Guangdong Rising Assets Management Co., a state-owned Chinese investment group, offered to take control of PanAust Ltd. in a cash bid that values the Laos-focused copper producer at A$1.5 billion ($1.4 billion).
Guangdong Rising offered A$2.30 a share in a conditional proposal, PanAust said today in a statement. That’s 46 percent more than Brisbane, Australia-based PanAust’s close yesterday. PanAust rejected the bid as being too low and agreed to give Guangdong Rising, its largest shareholder, access to financial information. The producer closed at A$2.12 in Sydney trading, signaling some investors may be concerned the deal will fail.
Buying PanAust would give Guangdong Rising control of mines in Laos as well as the Frieda River project in Papua New Guinea, described by the target as one of the world’s largest undeveloped copper and gold deposits. PanAust agreed last year to buy Glencore Xstrata Plc’s stake in Frieda River in a deal it expects to be concluded before September, estimating the development costs at as much as $1.8 billion.
“It’s an opportunistic offer, as PanAust are potentially a few months away from taking control of Frieda River,” UBS AG analyst Jo Battershill said by phone from Sydney. “They want to try and get it done before PanAust takes ownership, because there’s currently zero value attributed to that in their valuation.”
PanAust, whose shares traded as high as A$4.475 in 2010, had lost about 64 percent of its value to yesterday since that peak. Its gain today was the most in more than five years.
PanAust expects to attract “significant interest” from other groups and the producer’s holders would expect it to talk with any parties that make competing proposals, Managing Director Gary Stafford said today in a phone interview.
Offering Guangdong Rising access to information is intended to help “facilitate them perhaps coming back with a better offer, but doesn’t indicate that they are close, or nearly there,” said Stafford, who announced in March he plans to step down within 18 months. “It remains to be seen how high they are prepared to go.”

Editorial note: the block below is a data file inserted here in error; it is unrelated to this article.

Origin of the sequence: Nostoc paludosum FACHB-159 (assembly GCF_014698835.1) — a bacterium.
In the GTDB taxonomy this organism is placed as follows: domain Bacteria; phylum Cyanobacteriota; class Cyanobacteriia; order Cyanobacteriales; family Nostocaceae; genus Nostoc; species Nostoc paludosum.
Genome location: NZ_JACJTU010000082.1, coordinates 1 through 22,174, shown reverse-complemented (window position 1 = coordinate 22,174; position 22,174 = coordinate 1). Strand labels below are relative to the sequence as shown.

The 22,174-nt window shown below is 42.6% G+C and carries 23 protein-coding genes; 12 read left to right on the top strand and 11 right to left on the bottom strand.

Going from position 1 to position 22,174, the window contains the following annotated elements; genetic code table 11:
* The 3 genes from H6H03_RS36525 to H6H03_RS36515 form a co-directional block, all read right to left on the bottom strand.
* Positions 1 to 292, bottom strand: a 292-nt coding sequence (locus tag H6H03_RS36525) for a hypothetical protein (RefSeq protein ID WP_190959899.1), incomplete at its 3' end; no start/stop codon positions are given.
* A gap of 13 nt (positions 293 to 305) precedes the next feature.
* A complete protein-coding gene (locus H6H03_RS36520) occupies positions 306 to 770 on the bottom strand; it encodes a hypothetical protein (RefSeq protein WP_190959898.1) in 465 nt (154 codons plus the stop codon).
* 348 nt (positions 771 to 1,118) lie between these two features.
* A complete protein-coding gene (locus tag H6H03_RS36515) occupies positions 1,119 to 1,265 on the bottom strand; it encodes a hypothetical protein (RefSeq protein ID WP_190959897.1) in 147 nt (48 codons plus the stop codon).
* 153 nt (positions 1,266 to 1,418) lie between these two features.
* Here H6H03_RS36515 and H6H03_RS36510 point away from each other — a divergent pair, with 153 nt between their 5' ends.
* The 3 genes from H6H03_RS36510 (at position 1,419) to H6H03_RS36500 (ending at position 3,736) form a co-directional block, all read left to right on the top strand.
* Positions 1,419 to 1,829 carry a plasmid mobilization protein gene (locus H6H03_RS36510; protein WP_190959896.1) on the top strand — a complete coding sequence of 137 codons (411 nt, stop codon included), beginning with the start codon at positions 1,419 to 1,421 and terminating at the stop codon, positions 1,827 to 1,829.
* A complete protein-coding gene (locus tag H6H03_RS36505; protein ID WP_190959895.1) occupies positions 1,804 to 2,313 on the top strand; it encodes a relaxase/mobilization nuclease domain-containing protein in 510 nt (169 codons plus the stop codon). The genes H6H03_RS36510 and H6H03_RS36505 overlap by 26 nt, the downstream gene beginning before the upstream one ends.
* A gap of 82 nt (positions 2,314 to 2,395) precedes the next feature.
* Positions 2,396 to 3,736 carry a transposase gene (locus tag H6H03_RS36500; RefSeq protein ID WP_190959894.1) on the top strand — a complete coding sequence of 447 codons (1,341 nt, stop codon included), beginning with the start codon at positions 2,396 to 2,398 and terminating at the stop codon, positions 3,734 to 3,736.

China’s demand for assets may help fuel a doubling in the number of mining deals worldwide this year, according to Jay Leary, law firm Herbert Smith Freehills’s joint global relationship partner for BHP Billiton Ltd., the world’s biggest miner. Copper, iron ore and coal are the top targets, he said.
China Minmetals Corp., the state-owned metals trader, led a group that agreed last month to pay $5.85 billion for Glencore’s Las Bambas copper project in Peru as China seeks greater control over material supplies.
PanAust plans to decide next year whether to focus on the development of Frieda River or the Inca de Oro project in Chile, a joint venture with Codelco, the world’s biggest copper producer, Stafford said in March.
“It’s probably more likely those projects will go ahead under a new ownership,” Gareth James, a Sydney-based analyst with Morningstar Inc. said today by phone. Guangdong Rising has “access to capital and that removes the uncertainty,” he said.
The producer can fund development of its growth projects without a change of control, with options to use cash flow generated from its Phu Kham mine in Laos, or by raising more than $500 million in bond sales, Stafford said in the interview.
Mining acquisitions by Chinese companies surged 63 percent in the first four months of this year and are forecast to accelerate as new rules in China from last week mean most overseas deals under $1 billion don’t need government approval. The decline in prices, with metals from copper to iron ore dipping into bear markets since April last year, has heightened appetites.
China’s inbound shipments of copper surged 52 percent in April from a year earlier. Stockpiles monitored by exchanges in the U.K., U.S. and China have dropped 31 percent this year to the lowest since December 2008, according to data compiled by Bloomberg.
China imported 3.2 million tons of copper metal and 10.1 million tons of copper ore and concentrate last year, data from the country’s customs authority shows. Its consumption totaled 9.83 million tons in 2013, or 47 percent of global demand, according to the World Bureau of Metal Statistics.
Guangdong Rising bought a 19.9 percent stake in PanAust for A$2.02 per share in 2009, data compiled by Bloomberg show.
Frieda River could produce 100,000 metric tons of copper and 160,000 ounces of gold annually and have a mine life of 18 years, according to PanAust, which is being advised by Rothschild.
(An earlier version of this story was corrected because Gary Stafford’s name was misspelled.)